Relieve Childhood Asthma with The Bowen Technique
Relieve Childhood Asthma with Bowen Therapy
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Working with Asthma in Children

Case Studies

After six years of medication, a serious attack, and then Bowen
Written by Alastair Rattray.   Published on 29 November 2004.

Susannah, aged nearly 6, has been allergic to a wide range of foods and colourings since birth. When she was two years old, she was further diagnosed as asthmatic. She responded to many different triggers ranging from animals, colds or virus attacks as well as foods, all of which would induce an asthma attack. Additionally, she could have an incident if she visited the woods for any length of time, as well as any change of location, such as a visit to her grandparents or sudden changes of temperature. Her mother was a trained nurse who was meticulous in administering the prescribed drugs and in preparing all her foods. Susannah was on Beclomethasone (a steroid) twice a day, and Ventolin as needed. Asthma attacks were frequent with a number of admissions to Hospital being needed. As the situation was becoming more worrying, the family asked for her to have Bowen therapy to see whether that might help stop the decline in her health.

Before the first treatment could be given, Susannah suffered a major asthma attack having caught a virus from her brother who was also an asthmatic. Her mother summarised the development of the attack as follows:

" Susannah had had 3 days of oral Prednisolone ( a powerful steroid) prior to admission for wheezing. On the early morning of the 4th day, she was admitted into Hospital via ambulance for a severe asthma attack. She worsened on admission and did not respond to oral steroids and nebulizers (Atrovent and Salbutamol). Intravenous steroids were then given without effect. An infusion of Aminophylline(a bronchodilator) was commenced along with intravenous fluids and potassium; nebulizers continued. After 48 hours she began to improve. She had a temperature on admission which worsened and persisted. Antibiotics were administered for one week."

When I saw Susannah for the first time on 10 March 2004, some 12 days after the attack, she looked a very sick child with dark rings under her eyes. She was still wheezing with a little "grunt" at the end of each breath. Her mother was, naturally, very anxious and worried as to whether there could be any sort of reaction to the treatment. I assured her that I did very little and that there had never been a reaction with a case like this. Susannah was still in such a delicate state that anything could have induced a further attack. Treatment was very simple. When she got off the couch, the wheezing and "grunt" had stopped. Her mother was shown how to administer the Bowen Emergency Move just below the breast bone (very gently) should she become wheezy or have another asthma attack.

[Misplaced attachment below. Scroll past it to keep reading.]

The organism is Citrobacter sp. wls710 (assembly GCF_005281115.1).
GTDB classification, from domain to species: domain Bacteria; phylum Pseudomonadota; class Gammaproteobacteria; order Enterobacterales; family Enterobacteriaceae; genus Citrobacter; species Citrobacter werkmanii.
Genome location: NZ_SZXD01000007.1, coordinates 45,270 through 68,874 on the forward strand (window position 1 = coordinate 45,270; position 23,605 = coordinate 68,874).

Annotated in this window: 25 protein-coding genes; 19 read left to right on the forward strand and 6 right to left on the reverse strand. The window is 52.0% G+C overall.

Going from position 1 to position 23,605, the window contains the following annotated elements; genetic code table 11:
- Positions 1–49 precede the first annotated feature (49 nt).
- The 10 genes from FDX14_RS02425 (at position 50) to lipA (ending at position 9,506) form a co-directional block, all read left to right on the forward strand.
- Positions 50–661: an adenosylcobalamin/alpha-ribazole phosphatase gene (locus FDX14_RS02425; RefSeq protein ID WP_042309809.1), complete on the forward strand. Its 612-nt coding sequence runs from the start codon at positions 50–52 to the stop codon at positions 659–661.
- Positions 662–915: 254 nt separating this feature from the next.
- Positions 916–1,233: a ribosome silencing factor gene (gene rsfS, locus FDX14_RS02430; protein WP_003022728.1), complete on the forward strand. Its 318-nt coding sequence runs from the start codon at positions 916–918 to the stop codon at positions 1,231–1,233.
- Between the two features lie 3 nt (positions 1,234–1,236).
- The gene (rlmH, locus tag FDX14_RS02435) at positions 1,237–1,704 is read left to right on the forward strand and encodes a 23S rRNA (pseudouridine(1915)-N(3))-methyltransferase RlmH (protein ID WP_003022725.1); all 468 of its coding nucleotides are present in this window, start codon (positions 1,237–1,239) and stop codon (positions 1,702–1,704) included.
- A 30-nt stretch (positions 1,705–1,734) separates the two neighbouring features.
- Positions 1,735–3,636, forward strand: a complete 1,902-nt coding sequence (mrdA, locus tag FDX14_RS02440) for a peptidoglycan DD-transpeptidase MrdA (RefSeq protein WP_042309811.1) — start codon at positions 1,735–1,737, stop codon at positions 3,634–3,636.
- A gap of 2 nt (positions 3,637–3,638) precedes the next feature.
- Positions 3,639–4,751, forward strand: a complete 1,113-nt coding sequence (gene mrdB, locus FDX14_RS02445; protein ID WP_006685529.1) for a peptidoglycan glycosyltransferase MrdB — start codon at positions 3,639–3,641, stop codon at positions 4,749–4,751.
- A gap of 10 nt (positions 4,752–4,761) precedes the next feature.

In week 4 of the Bowen treatments, Susannah's mother reported the following:
" I have noticed some significant changes relating to Susannah's long standing asthma this week. On Friday (2 April 2004) she awoke with a cold. Prior to this she had had no wheezing or temperature, both of which she normally exhibits prior to any episode of ill health. During Friday night, she coughed continuously for just under 2 hours. It is unprecedented for her not to have developed asthma under these circumstances. During the next 24 hours, she continued to cough in varying degrees. It is now 4.00pm on Sunday 4 April 2004 and she has not, so far, had an asthma attack associated with this cold." (Note: Nor did one develop. This is a very common "fingerprint" of Bowen even after only one treatment in many cases).

Just over two months after the attack, her mother wrote the following summary on 5 May 2004: